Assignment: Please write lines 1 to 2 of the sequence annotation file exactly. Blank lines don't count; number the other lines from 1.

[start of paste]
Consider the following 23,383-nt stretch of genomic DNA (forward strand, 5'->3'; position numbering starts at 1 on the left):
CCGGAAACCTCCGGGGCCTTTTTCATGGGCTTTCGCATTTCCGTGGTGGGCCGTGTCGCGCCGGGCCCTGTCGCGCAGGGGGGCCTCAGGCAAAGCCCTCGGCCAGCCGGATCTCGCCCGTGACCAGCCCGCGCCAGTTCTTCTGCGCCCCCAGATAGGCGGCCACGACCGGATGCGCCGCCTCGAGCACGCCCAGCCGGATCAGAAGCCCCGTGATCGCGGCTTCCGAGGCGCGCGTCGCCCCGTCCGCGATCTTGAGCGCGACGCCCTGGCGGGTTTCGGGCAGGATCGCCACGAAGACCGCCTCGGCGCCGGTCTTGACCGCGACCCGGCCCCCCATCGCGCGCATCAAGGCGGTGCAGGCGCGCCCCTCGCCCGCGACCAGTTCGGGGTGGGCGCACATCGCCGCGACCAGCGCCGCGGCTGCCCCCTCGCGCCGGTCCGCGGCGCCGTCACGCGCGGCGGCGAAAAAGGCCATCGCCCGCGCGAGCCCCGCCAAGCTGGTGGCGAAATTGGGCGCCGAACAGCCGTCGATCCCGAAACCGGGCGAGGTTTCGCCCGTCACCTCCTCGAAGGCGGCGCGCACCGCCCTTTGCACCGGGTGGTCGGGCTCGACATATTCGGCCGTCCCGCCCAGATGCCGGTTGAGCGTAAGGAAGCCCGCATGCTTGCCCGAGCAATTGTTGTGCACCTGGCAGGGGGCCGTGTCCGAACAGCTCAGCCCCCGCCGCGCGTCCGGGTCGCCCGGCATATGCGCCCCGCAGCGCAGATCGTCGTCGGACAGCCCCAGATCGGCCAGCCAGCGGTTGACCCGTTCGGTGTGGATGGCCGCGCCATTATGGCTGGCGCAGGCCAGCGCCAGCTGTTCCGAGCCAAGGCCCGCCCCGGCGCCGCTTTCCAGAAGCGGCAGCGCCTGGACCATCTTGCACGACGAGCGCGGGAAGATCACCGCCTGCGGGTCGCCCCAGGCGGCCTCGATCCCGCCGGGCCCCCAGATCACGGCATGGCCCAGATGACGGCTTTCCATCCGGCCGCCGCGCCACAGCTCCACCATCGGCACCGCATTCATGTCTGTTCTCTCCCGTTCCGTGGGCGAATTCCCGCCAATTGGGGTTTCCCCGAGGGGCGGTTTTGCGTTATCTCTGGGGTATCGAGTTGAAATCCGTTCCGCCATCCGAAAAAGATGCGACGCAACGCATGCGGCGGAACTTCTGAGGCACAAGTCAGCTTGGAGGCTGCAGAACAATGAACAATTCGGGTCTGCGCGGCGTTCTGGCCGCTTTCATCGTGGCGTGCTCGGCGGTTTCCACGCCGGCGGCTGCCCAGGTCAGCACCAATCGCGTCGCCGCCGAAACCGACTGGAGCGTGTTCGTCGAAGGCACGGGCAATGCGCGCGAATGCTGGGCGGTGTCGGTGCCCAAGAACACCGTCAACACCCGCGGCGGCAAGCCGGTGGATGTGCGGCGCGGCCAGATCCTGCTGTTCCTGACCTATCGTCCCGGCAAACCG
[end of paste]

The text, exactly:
Consider the following 23,383-nt stretch of genomic DNA (forward strand, 5'->3'; position numbering starts at 1 on the left):
CCGGAAACCTCCGGGGCCTTTTTCATGGGCTTTCGCATTTCCGTGGTGGGCCGTGTCGCGCCGGGCCCTGTCGCGCAGGGGGGCCTCAGGCAAAGCCCTCGGCCAGCCGGATCTCGCCCGTGACCAGCCCGCGCCAGTTCTTCTGCGCCCCCAGATAGGCGGCCACGACCGGATGCGCCGCCTCGAGCACGCCCAGCCGGATCAGAAGCCCCGTGATCGCGGCTTCCGAGGCGCGCGTCGCCCCGTCCGCGATCTTGAGCGCGACGCCCTGGCGGGTTTCGGGCAGGATCGCCACGAAGACCGCCTCGGCGCCGGTCTTGACCGCGACCCGGCCCCCCATCGCGCGCATCAAGGCGGTGCAGGCGCGCCCCTCGCCCGCGACCAGTTCGGGGTGGGCGCACATCGCCGCGACCAGCGCCGCGGCTGCCCCCTCGCGCCGGTCCGCGGCGCCGTCACGCGCGGCGGCGAAAAAGGCCATCGCCCGCGCGAGCCCCGCCAAGCTGGTGGCGAAATTGGGCGCCGAACAGCCGTCGATCCCGAAACCGGGCGAGGTTTCGCCCGTCACCTCCTCGAAGGCGGCGCGCACCGCCCTTTGCACCGGGTGGTCGGGCTCGACATATTCGGCCGTCCCGCCCAGATGCCGGTTGAGCGTAAGGAAGCCCGCATGCTTGCCCGAGCAATTGTTGTGCACCTGGCAGGGGGCCGTGTCCGAACAGCTCAGCCCCCGCCGCGCGTCCGGGTCGCCCGGCATATGCGCCCCGCAGCGCAGATCGTCGTCGGACAGCCCCAGATCGGCCAGCCAGCGGTTGACCCGTTCGGTGTGGATGGCCGCGCCATTATGGCTGGCGCAGGCCAGCGCCAGCTGTTCCGAGCCAAGGCCCGCCCCGGCGCCGCTTTCCAGAAGCGGCAGCGCCTGGACCATCTTGCACGACGAGCGCGGGAAGATCACCGCCTGCGGGTCGCCCCAGGCGGCCTCGATCCCGCCGGGCCCCCAGATCACGGCATGGCCCAGATGACGGCTTTCCATCCGGCCGCCGCGCCACAGCTCCACCATCGGCACCGCATTCATGTCTGTTCTCTCCCGTTCCGTGGGCGAATTCCCGCCAATTGGGGTTTCCCCGAGGGGCGGTTTTGCGTTATCTCTGGGGTATCGAGTTGAAATCCGTTCCGCCATCCGAAAAAGATGCGACGCAACGCATGCGGCGGAACTTCTGAGGCACAAGTCAGCTTGGAGGCTGCAGAACAATGAACAATTCGGGTCTGCGCGGCGTTCTGGCCGCTTTCATCGTGGCGTGCTCGGCGGTTTCCACGCCGGCGGCTGCCCAGGTCAGCACCAATCGCGTCGCCGCCGAAACCGACTGGAGCGTGTTCGTCGAAGGCACGGGCAATGCGCGCGAATGCTGGGCGGTGTCGGTGCCCAAGAACACCGTCAACACCCGCGGCGGCAAGCCGGTGGATGTGCGGCGCGGCCAGATCCTGCTGTTCCTGACCTATCGTCCCGGCAAACCG